Feedback is one of those things that sounds great in theory and then in practice, most people shy away from giving it and getting it. We all want to grow and improve but listening to the ways in which we may be lacking and need to improve can be very difficult. Often, soliciting and accepting feedback gets harder the higher up the totem pole you get—employees tend to shy away from critiquing the people who are responsible for their paychecks. At the same time, the more you advance in your career, the more important it is to show your vulnerability and be open to feedback. That way you can learn to use your growing influence the most effectively.
A significant aspect of being a leader is being vulnerable. It’s good for the business. When we can model vulnerability, it encourages other people to be vulnerable and open to the feedback that will make them more effective as well. In a recent interview with Barre3 founder Sadie Lincoln, I learned more about just how difficult–and transformative–the process of opening up as a leader can be.
She told me the story of a time when she was fatigued and trying to figure things out for herself and her company. Barre3 is a popular full-body workout delivered in over 100 franchised studios and online through subscription memberships. Lincoln founded the company in 2008 and her focus as CEO is “creating an environment that empowers each of our clients to look inside for answers and make their barre3 experiences exactly what they need.”
Lincoln sent out an anonymous survey to her team to learn more about how they see her as a leader and for feedback on the business in general but the responses were not what she expected.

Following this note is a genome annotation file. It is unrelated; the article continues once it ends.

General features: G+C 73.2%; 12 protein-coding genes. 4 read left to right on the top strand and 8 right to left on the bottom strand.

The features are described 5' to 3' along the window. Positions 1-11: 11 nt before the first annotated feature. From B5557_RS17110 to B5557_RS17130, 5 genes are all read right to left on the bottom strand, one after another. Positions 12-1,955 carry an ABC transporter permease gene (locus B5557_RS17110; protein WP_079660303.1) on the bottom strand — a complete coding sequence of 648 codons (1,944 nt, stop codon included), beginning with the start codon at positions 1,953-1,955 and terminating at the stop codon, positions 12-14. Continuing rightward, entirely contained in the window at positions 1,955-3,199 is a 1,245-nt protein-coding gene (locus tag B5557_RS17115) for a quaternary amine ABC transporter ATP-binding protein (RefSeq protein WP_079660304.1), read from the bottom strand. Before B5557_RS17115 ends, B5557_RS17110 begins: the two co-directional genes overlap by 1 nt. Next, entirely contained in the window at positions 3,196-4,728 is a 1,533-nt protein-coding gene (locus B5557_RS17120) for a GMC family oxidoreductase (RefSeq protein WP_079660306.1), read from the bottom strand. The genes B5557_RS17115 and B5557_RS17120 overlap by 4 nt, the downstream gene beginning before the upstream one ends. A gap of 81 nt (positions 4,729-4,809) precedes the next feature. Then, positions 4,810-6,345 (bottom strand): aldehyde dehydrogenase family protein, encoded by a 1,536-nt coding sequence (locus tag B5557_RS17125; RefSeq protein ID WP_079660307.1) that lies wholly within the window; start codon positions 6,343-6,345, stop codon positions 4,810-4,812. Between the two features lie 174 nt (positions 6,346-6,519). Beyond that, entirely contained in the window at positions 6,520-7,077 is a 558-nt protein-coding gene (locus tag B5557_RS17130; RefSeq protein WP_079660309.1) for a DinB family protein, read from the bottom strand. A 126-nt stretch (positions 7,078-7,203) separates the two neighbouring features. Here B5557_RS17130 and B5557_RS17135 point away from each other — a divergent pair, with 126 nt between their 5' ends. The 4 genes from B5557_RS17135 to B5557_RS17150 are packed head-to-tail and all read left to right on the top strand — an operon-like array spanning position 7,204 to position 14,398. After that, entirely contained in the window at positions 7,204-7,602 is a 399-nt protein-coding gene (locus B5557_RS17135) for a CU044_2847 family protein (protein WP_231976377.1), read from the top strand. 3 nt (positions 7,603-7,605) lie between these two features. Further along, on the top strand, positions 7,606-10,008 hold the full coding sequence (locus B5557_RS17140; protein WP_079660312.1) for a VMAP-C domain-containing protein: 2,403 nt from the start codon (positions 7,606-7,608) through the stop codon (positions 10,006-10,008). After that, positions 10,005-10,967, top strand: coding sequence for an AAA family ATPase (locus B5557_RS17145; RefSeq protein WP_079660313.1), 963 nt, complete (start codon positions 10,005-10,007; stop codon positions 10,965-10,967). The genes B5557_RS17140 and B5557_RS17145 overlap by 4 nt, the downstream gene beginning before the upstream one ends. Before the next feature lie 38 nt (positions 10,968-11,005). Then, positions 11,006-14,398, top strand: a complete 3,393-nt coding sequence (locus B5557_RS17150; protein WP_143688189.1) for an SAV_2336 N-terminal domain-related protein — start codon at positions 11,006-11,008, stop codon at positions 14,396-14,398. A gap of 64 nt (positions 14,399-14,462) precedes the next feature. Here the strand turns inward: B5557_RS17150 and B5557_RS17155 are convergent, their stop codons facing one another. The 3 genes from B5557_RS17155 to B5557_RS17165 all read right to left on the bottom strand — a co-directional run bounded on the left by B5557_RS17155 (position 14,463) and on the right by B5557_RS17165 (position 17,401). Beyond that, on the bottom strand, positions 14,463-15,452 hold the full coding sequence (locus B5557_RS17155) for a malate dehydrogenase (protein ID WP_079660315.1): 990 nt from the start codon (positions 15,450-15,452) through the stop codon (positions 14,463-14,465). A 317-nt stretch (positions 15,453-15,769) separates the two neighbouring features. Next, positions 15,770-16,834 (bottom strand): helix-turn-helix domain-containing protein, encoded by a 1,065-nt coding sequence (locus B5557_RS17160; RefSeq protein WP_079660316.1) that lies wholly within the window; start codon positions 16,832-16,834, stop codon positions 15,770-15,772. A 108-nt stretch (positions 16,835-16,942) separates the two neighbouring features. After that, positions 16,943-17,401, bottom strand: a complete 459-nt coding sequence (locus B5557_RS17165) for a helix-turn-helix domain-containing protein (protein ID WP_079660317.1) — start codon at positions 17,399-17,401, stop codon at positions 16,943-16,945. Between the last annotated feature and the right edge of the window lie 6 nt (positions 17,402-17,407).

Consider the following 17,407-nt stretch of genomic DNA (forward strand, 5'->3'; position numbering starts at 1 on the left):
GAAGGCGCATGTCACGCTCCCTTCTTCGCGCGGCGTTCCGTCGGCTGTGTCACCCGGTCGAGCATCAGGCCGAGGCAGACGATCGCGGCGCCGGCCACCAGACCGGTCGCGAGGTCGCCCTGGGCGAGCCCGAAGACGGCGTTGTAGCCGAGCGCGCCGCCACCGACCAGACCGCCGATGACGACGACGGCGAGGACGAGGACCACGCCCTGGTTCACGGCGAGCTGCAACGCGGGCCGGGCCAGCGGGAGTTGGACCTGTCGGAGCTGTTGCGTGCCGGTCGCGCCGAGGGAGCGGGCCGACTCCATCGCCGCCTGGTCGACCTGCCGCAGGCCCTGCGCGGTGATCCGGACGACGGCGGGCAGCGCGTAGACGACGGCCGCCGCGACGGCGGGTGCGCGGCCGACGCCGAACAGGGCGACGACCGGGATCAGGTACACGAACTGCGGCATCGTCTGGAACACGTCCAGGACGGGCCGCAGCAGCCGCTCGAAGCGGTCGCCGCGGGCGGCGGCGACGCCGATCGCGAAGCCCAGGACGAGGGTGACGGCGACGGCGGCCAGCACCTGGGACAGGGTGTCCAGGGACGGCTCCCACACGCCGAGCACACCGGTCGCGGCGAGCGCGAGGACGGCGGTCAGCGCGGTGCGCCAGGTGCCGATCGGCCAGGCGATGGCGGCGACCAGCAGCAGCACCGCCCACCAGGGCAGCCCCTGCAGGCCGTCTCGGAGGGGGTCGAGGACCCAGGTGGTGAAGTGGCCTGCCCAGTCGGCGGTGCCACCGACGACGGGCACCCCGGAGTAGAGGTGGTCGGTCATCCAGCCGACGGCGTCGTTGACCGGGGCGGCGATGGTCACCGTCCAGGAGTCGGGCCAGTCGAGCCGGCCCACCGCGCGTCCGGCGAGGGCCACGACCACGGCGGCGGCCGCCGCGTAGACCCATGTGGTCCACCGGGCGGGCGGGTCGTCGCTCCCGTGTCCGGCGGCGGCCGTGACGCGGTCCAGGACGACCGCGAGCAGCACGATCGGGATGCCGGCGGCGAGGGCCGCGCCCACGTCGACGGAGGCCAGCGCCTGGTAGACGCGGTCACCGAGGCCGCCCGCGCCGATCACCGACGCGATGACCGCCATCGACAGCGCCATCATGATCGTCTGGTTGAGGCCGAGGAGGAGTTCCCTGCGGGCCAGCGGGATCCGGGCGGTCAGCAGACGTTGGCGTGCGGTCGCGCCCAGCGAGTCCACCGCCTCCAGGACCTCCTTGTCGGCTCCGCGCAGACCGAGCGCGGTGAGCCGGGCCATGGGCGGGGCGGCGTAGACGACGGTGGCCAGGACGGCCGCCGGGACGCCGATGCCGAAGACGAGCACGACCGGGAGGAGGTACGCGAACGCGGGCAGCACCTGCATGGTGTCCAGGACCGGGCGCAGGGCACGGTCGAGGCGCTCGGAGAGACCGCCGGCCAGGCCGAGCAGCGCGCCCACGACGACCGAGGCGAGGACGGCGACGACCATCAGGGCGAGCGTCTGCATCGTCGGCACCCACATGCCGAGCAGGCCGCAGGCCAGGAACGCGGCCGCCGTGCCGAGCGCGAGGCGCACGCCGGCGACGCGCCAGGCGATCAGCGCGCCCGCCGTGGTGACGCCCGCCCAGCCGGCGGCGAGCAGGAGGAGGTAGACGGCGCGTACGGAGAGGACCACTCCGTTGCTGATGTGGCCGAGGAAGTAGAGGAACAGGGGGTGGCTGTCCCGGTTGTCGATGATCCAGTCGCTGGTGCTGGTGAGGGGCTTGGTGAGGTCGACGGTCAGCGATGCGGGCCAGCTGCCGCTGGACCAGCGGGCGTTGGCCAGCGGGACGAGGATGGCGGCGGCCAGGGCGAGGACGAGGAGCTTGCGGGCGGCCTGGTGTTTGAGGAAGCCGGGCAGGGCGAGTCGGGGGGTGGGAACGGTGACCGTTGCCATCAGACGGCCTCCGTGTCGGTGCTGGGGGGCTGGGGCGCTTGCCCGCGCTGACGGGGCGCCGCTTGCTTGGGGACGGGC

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“My identity of myself is I’m a people person. I’m beloved because I truly care about people. I’m a nurturer. I had all these ideas of how I was as a leader. These anonymous remarks came back that were counter to how I thought I was showing up. It literally brought me to my knees.”
“The hardest one for me is one of our core values is everybody matters and there was a comment that I was not showing up, acting like everybody mattered, kind of like I was holed up in the corner office.”
Lincoln felt like she had just two choices regarding what to do with this surprising feedback about her leadership: she could bow out or she could make some changes. Fortunately, she had a very supportive team outside of Barre3 to help her process the feedback and so she made a big, bold move to make it count.
“I decided to sit on the hot seat in front of my whole company and show the results. It was like the ultimate circle, because talk about vulnerable, right? That moment brought us so close. I’m so thankful and grateful.”
Vulnerability and Connection
“What I learned from that, and what everybody witnessed when I was vulnerable enough to say, ‘I fell short, I hear you, I hear you and I see you, and I fell short,’ is that everybody now has permission to do that. I gave everybody permission to do that.”
What Lincoln did is what we all need to do: Overcome the fear of embracing vulnerability to bring our whole selves to work. And we all should take note of what she did next because it is the mark of a true leader who is willing to evolve for the betterment of her people and her company.
Lincoln and her business partner and husband Chris summarized all the feedback and put together a presentation with commitments and a specific actionable, measurable plan behind each point, including check-ins several times a month to monitor progress.
“For example, one of the things was me being seen as not understanding really what our core values are. I had this “aha!” that we spend all this time with our fancy ideas and our instructors training on core values, but I had neglected our home office. I put together a whole circle, core values session for the team that’s ongoing, and now it’s a part of what we do.”
Lincoln also began a weekly “huddle,” where the team stands in a circle every Tuesday to share failures and stretch their vulnerability.
“It’s a gift as an executive, because now I don’t have people onboard selling me on how great they are. Now they’re really telling me the truth.”